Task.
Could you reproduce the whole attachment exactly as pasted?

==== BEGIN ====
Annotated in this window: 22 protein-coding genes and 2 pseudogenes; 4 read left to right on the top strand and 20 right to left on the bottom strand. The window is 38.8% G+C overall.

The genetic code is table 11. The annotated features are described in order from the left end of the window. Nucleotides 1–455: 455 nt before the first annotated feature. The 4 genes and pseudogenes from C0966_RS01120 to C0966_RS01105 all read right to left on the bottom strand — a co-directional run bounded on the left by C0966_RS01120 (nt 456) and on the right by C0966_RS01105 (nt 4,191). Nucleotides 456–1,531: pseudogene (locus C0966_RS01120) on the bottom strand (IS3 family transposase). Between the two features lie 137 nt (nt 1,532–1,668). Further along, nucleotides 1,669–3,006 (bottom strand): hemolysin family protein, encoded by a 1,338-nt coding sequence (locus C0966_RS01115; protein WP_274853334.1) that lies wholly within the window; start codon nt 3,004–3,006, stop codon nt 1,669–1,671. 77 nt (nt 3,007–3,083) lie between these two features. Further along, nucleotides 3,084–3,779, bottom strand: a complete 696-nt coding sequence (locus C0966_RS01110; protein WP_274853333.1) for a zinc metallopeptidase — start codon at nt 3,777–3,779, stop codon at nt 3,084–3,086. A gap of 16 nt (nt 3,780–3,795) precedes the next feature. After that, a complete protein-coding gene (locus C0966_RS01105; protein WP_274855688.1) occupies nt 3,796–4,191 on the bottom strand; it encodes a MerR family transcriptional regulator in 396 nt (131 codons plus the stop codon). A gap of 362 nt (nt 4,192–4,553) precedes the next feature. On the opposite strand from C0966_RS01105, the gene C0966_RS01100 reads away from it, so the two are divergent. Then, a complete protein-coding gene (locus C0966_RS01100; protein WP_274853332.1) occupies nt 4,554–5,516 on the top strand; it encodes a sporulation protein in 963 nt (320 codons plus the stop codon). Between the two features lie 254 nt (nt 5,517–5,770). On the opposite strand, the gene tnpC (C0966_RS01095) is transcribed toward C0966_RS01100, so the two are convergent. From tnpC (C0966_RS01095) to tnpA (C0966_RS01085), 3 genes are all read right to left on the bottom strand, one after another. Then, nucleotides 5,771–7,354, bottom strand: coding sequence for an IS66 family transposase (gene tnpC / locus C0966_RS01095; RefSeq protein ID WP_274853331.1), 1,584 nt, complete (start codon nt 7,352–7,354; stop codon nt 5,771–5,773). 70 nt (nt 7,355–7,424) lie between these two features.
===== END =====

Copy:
Annotated in this window: 22 protein-coding genes and 2 pseudogenes; 4 read left to right on the top strand and 20 right to left on the bottom strand. The window is 38.8% G+C overall.

The genetic code is table 11. The annotated features are described in order from the left end of the window. Nucleotides 1–455: 455 nt before the first annotated feature. The 4 genes and pseudogenes from C0966_RS01120 to C0966_RS01105 all read right to left on the bottom strand — a co-directional run bounded on the left by C0966_RS01120 (nt 456) and on the right by C0966_RS01105 (nt 4,191). Nucleotides 456–1,531: pseudogene (locus C0966_RS01120) on the bottom strand (IS3 family transposase). Between the two features lie 137 nt (nt 1,532–1,668). Further along, nucleotides 1,669–3,006 (bottom strand): hemolysin family protein, encoded by a 1,338-nt coding sequence (locus C0966_RS01115; protein WP_274853334.1) that lies wholly within the window; start codon nt 3,004–3,006, stop codon nt 1,669–1,671. 77 nt (nt 3,007–3,083) lie between these two features. Further along, nucleotides 3,084–3,779, bottom strand: a complete 696-nt coding sequence (locus C0966_RS01110; protein WP_274853333.1) for a zinc metallopeptidase — start codon at nt 3,777–3,779, stop codon at nt 3,084–3,086. A gap of 16 nt (nt 3,780–3,795) precedes the next feature. After that, a complete protein-coding gene (locus C0966_RS01105; protein WP_274855688.1) occupies nt 3,796–4,191 on the bottom strand; it encodes a MerR family transcriptional regulator in 396 nt (131 codons plus the stop codon). A gap of 362 nt (nt 4,192–4,553) precedes the next feature. On the opposite strand from C0966_RS01105, the gene C0966_RS01100 reads away from it, so the two are divergent. Then, a complete protein-coding gene (locus C0966_RS01100; protein WP_274853332.1) occupies nt 4,554–5,516 on the top strand; it encodes a sporulation protein in 963 nt (320 codons plus the stop codon). Between the two features lie 254 nt (nt 5,517–5,770). On the opposite strand, the gene tnpC (C0966_RS01095) is transcribed toward C0966_RS01100, so the two are convergent. From tnpC (C0966_RS01095) to tnpA (C0966_RS01085), 3 genes are all read right to left on the bottom strand, one after another. Then, nucleotides 5,771–7,354, bottom strand: coding sequence for an IS66 family transposase (gene tnpC / locus C0966_RS01095; RefSeq protein ID WP_274853331.1), 1,584 nt, complete (start codon nt 7,352–7,354; stop codon nt 5,771–5,773). 70 nt (nt 7,355–7,424) lie between these two features.